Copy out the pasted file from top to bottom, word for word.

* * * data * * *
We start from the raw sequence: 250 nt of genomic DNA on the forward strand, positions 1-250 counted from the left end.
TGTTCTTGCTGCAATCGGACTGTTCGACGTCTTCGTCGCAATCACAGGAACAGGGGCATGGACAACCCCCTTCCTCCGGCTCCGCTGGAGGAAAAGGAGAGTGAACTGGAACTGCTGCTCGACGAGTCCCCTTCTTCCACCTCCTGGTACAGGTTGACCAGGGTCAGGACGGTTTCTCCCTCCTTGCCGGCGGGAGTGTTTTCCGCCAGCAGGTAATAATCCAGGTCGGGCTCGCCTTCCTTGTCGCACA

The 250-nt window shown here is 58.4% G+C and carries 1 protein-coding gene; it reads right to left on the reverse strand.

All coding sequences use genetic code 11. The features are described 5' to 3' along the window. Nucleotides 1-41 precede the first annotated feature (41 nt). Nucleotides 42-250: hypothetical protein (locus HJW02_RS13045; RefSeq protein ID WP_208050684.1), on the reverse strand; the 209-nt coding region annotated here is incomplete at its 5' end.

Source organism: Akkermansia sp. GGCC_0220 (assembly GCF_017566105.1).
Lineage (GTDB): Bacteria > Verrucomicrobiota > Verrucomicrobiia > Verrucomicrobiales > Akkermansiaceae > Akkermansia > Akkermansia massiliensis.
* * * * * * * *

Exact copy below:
We start from the raw sequence: 250 nt of genomic DNA on the forward strand, positions 1-250 counted from the left end.
TGTTCTTGCTGCAATCGGACTGTTCGACGTCTTCGTCGCAATCACAGGAACAGGGGCATGGACAACCCCCTTCCTCCGGCTCCGCTGGAGGAAAAGGAGAGTGAACTGGAACTGCTGCTCGACGAGTCCCCTTCTTCCACCTCCTGGTACAGGTTGACCAGGGTCAGGACGGTTTCTCCCTCCTTGCCGGCGGGAGTGTTTTCCGCCAGCAGGTAATAATCCAGGTCGGGCTCGCCTTCCTTGTCGCACA

The 250-nt window shown here is 58.4% G+C and carries 1 protein-coding gene; it reads right to left on the reverse strand.

All coding sequences use genetic code 11. The features are described 5' to 3' along the window. Nucleotides 1-41 precede the first annotated feature (41 nt). Nucleotides 42-250: hypothetical protein (locus HJW02_RS13045; RefSeq protein ID WP_208050684.1), on the reverse strand; the 209-nt coding region annotated here is incomplete at its 5' end.

Source organism: Akkermansia sp. GGCC_0220 (assembly GCF_017566105.1).
Lineage (GTDB): Bacteria > Verrucomicrobiota > Verrucomicrobiia > Verrucomicrobiales > Akkermansiaceae > Akkermansia > Akkermansia massiliensis.